The LDS Daily WOOL© Archive - Home

"Happy homes come in a variety of appearances. Some feature large families with father, mother, brothers, and sisters living together in a spirit of love. Others consist of a single parent with one or two children, while other homes have but one occupant. There are, however, identifying features which are to be found in a happy home, whatever the number or description of its family members. I refer to these as 'Hallmarks of a Happy Home.' They consist of, 1. A pattern of prayer, 2. A library of learning, 3. A legacy of love, 4. A treasury of testimony."—President Thomas S. Monson, Hallmarks Of A Happy Home, General Conference, October 1988

"My brothers and sisters, let us determine, whatever our circumstance, to make of our houses happy homes. Let us open wide the windows of our hearts, that each family member may feel welcome and 'at home.' Let us open also the doors of our very souls, that the dear Christ may enter. Remember His promise: 'Behold, I stand at the door, and knock: if any man hear my voice, and open the door, I will come in to him' (Revelation 3:20)."—President Thomas S. Monson, Hallmarks Of A Happy Home, General Conference, October 1988

"Patience with family members and others who are close to us is vital for us to have happy homes."—Elder Joseph B. Wirthlin, Patience, a Key to Happiness, General Conference, April 1987

"Now, to those of us who are husbands and children, let us help our mothers and wives be happy in our homes. Let us love them, honor them, respect them, revere them. Let us help them fulfill their call from the Lord. Let us be sure we do our part to make our homes pleasant. Let us help them have time for mental improvement, for educational growth, for cultural pursuits. and for developing talents. A home will be blessed and enriched when a mother is encouraged in these paths."—Bishop H. Burke Peterson, Mother, Catch The Vision Of Your Call, General Conference, April 1974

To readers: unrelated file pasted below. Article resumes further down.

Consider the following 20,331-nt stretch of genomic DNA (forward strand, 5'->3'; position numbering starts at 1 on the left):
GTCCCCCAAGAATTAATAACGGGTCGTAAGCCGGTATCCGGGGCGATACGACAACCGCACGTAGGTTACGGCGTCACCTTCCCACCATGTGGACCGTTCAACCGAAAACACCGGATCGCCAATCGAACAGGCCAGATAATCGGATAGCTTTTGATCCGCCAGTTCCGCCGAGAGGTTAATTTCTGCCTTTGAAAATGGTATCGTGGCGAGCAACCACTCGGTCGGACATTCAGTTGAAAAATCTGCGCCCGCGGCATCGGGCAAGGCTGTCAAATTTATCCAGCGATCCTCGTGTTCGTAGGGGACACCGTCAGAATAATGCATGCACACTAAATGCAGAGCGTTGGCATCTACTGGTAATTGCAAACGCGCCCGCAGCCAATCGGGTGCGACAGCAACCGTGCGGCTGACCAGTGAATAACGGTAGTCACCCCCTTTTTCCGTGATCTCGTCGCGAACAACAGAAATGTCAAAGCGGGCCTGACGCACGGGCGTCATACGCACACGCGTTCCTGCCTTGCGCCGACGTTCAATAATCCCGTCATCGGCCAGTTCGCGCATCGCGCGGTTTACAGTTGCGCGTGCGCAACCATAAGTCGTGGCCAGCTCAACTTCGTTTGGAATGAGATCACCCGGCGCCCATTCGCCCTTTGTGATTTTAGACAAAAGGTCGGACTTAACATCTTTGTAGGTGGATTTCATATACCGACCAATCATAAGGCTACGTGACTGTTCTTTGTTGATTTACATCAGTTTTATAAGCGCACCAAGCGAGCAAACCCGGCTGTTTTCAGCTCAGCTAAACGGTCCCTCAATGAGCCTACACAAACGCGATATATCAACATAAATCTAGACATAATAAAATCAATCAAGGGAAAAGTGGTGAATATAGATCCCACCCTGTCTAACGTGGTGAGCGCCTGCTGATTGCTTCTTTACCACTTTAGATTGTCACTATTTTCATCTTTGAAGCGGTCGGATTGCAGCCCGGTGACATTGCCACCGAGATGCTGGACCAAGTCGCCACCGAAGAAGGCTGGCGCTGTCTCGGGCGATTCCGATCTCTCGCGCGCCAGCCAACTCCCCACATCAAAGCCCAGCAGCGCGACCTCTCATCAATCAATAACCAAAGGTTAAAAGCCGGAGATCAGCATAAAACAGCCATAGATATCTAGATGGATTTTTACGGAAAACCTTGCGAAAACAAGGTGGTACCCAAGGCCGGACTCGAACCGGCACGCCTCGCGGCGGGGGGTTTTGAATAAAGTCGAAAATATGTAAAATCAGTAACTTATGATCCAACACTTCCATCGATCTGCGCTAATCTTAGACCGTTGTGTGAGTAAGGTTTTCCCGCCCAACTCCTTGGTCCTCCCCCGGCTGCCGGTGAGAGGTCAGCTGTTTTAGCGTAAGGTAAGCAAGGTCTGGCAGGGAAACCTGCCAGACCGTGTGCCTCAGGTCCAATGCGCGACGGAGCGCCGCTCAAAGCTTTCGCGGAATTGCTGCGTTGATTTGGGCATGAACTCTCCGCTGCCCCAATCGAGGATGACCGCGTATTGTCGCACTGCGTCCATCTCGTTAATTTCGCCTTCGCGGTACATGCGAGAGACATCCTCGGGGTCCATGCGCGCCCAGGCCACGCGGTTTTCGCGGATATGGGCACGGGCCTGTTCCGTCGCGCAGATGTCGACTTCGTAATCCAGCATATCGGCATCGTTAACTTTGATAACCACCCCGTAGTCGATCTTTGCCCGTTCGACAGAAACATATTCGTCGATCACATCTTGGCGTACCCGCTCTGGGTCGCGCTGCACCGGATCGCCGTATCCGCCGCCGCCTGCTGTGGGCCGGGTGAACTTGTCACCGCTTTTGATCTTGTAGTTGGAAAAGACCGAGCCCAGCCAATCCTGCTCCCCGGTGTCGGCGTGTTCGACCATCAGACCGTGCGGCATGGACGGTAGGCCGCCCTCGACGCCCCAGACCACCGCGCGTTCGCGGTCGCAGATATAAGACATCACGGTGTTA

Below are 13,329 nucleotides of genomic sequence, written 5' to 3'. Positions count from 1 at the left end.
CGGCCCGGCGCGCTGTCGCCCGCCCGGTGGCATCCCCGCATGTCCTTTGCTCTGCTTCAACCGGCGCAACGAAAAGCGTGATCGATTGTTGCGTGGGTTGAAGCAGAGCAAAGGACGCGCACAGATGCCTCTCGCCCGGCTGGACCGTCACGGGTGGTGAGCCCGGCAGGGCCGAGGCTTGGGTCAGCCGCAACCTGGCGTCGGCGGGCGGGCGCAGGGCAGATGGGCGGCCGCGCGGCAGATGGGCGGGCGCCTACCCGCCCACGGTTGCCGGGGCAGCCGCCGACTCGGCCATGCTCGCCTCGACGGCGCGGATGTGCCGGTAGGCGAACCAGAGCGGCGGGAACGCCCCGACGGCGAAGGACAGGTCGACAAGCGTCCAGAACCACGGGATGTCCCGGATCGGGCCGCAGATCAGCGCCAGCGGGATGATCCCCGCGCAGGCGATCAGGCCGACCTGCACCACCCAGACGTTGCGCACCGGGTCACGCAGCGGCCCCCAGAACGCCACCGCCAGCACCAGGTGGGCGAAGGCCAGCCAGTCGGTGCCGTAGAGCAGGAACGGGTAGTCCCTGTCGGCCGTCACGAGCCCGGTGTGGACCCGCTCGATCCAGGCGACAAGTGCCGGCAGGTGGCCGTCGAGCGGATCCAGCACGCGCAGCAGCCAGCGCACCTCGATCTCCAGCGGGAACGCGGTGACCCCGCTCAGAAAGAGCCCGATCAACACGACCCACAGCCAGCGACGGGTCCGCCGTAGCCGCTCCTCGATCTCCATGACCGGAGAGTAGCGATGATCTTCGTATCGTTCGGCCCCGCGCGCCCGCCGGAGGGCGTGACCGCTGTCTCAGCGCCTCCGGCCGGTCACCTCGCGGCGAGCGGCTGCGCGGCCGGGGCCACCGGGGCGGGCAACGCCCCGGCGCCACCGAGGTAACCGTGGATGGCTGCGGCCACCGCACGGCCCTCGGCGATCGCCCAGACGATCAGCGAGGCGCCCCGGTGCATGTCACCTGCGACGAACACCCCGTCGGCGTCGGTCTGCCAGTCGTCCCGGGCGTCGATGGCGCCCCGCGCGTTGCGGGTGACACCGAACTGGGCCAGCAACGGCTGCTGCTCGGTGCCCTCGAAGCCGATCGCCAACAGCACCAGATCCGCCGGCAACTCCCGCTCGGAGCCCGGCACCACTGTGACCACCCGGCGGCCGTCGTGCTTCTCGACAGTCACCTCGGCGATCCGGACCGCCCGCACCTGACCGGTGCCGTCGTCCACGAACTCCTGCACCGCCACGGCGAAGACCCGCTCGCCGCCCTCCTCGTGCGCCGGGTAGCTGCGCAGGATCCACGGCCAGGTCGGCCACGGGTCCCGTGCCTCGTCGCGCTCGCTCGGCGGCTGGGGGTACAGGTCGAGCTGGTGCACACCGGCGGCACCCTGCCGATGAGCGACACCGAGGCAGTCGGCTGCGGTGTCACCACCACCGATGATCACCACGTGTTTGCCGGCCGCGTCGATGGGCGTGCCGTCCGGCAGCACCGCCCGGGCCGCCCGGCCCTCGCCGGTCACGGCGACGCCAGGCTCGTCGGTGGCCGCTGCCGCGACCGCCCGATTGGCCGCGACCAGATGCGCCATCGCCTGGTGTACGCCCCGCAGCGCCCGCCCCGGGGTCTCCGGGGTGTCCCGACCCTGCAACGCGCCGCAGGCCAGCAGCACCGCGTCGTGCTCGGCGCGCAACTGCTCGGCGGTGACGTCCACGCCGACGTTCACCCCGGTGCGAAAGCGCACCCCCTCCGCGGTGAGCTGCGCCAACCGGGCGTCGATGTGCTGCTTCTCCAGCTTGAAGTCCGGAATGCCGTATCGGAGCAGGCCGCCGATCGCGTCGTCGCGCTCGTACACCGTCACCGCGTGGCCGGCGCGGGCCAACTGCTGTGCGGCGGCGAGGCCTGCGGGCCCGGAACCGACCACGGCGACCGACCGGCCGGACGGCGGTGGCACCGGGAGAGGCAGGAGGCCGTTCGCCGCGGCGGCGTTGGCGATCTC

"We must expand our thinking on ways to develop happy children. As the Lord has said, the power is within us to do so. The ways of the Lord are simple ways. Simple experiences with children develop unbreakable ties that will endure forever. It might be something as simple as smiling more in your home. What would you think of speaking more cheerfully? Trying more often to say please and thank you? What would you think of finding an opportunity for one sincere compliment for each child each day, and then watching them respond? What if you decided to be cheerful tonight at the dinner table, and in spite of what others might do or say, hold to your course. See how long you can uplift your whole family. Take one day at a time. As a TV commercial says, 'Try it--you'll like it.' These are contagious actions. Children will learn to be happy and more pleasant. Homes will be cheery. The gospel of Jesus Christ is more easily taught and longer remembered in a happy home. Parents, we are the catalyst."—Bishop H. Burke Peterson, Harmony In The Home, General Conference, October 1972

"What are some things that we can do to improve? I believe that seriously studying how our Father cares for His children can help us. Everything we know about our Heavenly Father is connected with His parenthood and His loving care for our souls. He loves each of His children unconditionally. We can do the same in our families. His plan of happiness is a plan to help His children progress and be prepared to receive His greatest blessings. We can make plans to help our families progress. He included His children in the great Heavenly Council and allowed us to participate and use our agency to choose. We can have family councils and include our children as active participants. Under His guidance, this earth was prepared as a place where we could learn and grow. Our homes can be happy places where our children can learn and grow. He has given His children rules of conduct and commandments that keep us moving forward, focused on the path that leads to our heavenly home. The rules of conduct in our family can help us move forward on the path back to our Heavenly Father."—President Patricia P. Pinegar, Caring for the Souls of Children, General Conference, April 1997